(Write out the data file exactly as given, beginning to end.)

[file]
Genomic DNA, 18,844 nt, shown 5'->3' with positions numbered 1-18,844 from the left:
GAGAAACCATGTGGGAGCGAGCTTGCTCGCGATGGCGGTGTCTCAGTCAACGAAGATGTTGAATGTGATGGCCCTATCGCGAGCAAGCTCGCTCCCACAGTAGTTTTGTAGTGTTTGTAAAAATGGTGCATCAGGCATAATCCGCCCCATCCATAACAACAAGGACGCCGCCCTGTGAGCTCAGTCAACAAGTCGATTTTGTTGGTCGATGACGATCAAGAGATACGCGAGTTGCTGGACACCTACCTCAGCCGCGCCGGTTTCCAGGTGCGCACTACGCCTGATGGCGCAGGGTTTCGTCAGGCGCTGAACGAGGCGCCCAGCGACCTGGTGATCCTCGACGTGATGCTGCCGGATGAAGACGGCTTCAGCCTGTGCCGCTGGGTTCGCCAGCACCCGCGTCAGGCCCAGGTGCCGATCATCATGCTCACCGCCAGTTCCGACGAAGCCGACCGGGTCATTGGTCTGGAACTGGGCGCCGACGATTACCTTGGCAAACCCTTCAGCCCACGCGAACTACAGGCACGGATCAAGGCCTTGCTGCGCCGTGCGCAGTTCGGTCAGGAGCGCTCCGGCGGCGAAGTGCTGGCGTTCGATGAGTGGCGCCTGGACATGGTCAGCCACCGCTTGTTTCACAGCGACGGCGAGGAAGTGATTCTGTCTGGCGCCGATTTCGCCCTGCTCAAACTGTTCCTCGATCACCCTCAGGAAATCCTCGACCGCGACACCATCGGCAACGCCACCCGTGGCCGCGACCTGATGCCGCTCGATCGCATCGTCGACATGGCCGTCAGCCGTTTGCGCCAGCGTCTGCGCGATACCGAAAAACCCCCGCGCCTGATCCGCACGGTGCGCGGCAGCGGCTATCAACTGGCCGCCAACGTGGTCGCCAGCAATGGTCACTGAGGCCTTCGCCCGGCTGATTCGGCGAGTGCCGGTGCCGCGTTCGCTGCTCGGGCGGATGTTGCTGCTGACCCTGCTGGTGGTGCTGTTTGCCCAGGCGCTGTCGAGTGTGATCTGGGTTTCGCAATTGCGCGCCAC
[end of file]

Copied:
Genomic DNA, 18,844 nt, shown 5'->3' with positions numbered 1-18,844 from the left:
GAGAAACCATGTGGGAGCGAGCTTGCTCGCGATGGCGGTGTCTCAGTCAACGAAGATGTTGAATGTGATGGCCCTATCGCGAGCAAGCTCGCTCCCACAGTAGTTTTGTAGTGTTTGTAAAAATGGTGCATCAGGCATAATCCGCCCCATCCATAACAACAAGGACGCCGCCCTGTGAGCTCAGTCAACAAGTCGATTTTGTTGGTCGATGACGATCAAGAGATACGCGAGTTGCTGGACACCTACCTCAGCCGCGCCGGTTTCCAGGTGCGCACTACGCCTGATGGCGCAGGGTTTCGTCAGGCGCTGAACGAGGCGCCCAGCGACCTGGTGATCCTCGACGTGATGCTGCCGGATGAAGACGGCTTCAGCCTGTGCCGCTGGGTTCGCCAGCACCCGCGTCAGGCCCAGGTGCCGATCATCATGCTCACCGCCAGTTCCGACGAAGCCGACCGGGTCATTGGTCTGGAACTGGGCGCCGACGATTACCTTGGCAAACCCTTCAGCCCACGCGAACTACAGGCACGGATCAAGGCCTTGCTGCGCCGTGCGCAGTTCGGTCAGGAGCGCTCCGGCGGCGAAGTGCTGGCGTTCGATGAGTGGCGCCTGGACATGGTCAGCCACCGCTTGTTTCACAGCGACGGCGAGGAAGTGATTCTGTCTGGCGCCGATTTCGCCCTGCTCAAACTGTTCCTCGATCACCCTCAGGAAATCCTCGACCGCGACACCATCGGCAACGCCACCCGTGGCCGCGACCTGATGCCGCTCGATCGCATCGTCGACATGGCCGTCAGCCGTTTGCGCCAGCGTCTGCGCGATACCGAAAAACCCCCGCGCCTGATCCGCACGGTGCGCGGCAGCGGCTATCAACTGGCCGCCAACGTGGTCGCCAGCAATGGTCACTGAGGCCTTCGCCCGGCTGATTCGGCGAGTGCCGGTGCCGCGTTCGCTGCTCGGGCGGATGTTGCTGCTGACCCTGCTGGTGGTGCTGTTTGCCCAGGCGCTGTCGAGTGTGATCTGGGTTTCGCAATTGCGCGCCAC